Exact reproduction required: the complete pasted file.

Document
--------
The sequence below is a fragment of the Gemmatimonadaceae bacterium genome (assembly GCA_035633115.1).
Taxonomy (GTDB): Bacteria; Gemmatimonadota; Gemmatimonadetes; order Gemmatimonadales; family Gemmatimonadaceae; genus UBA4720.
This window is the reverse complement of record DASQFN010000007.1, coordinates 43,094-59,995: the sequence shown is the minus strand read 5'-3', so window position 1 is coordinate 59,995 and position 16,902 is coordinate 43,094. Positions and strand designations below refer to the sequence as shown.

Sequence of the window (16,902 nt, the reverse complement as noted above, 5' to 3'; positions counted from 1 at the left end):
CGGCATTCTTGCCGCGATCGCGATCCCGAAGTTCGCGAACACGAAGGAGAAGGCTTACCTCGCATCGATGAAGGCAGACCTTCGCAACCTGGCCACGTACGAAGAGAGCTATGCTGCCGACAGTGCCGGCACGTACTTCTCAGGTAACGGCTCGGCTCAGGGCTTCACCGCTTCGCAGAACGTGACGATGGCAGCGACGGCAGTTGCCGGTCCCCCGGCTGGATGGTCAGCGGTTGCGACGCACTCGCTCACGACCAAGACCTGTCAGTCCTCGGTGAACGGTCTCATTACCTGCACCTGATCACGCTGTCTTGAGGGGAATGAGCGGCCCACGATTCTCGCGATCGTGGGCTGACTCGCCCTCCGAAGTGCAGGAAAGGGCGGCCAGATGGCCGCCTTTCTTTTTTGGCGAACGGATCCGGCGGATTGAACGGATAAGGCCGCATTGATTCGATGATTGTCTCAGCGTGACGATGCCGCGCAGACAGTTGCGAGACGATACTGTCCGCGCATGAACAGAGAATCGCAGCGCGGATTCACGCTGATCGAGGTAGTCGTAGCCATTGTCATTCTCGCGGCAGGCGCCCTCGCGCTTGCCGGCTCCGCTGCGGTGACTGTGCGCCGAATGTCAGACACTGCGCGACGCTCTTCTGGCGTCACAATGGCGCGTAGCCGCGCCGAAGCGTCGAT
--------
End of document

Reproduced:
The sequence below is a fragment of the Gemmatimonadaceae bacterium genome (assembly GCA_035633115.1).
Taxonomy (GTDB): Bacteria; Gemmatimonadota; Gemmatimonadetes; order Gemmatimonadales; family Gemmatimonadaceae; genus UBA4720.
This window is the reverse complement of record DASQFN010000007.1, coordinates 43,094-59,995: the sequence shown is the minus strand read 5'-3', so window position 1 is coordinate 59,995 and position 16,902 is coordinate 43,094. Positions and strand designations below refer to the sequence as shown.

Sequence of the window (16,902 nt, the reverse complement as noted above, 5' to 3'; positions counted from 1 at the left end):
CGGCATTCTTGCCGCGATCGCGATCCCGAAGTTCGCGAACACGAAGGAGAAGGCTTACCTCGCATCGATGAAGGCAGACCTTCGCAACCTGGCCACGTACGAAGAGAGCTATGCTGCCGACAGTGCCGGCACGTACTTCTCAGGTAACGGCTCGGCTCAGGGCTTCACCGCTTCGCAGAACGTGACGATGGCAGCGACGGCAGTTGCCGGTCCCCCGGCTGGATGGTCAGCGGTTGCGACGCACTCGCTCACGACCAAGACCTGTCAGTCCTCGGTGAACGGTCTCATTACCTGCACCTGATCACGCTGTCTTGAGGGGAATGAGCGGCCCACGATTCTCGCGATCGTGGGCTGACTCGCCCTCCGAAGTGCAGGAAAGGGCGGCCAGATGGCCGCCTTTCTTTTTTGGCGAACGGATCCGGCGGATTGAACGGATAAGGCCGCATTGATTCGATGATTGTCTCAGCGTGACGATGCCGCGCAGACAGTTGCGAGACGATACTGTCCGCGCATGAACAGAGAATCGCAGCGCGGATTCACGCTGATCGAGGTAGTCGTAGCCATTGTCATTCTCGCGGCAGGCGCCCTCGCGCTTGCCGGCTCCGCTGCGGTGACTGTGCGCCGAATGTCAGACACTGCGCGACGCTCTTCTGGCGTCACAATGGCGCGTAGCCGCGCCGAAGCGTCGAT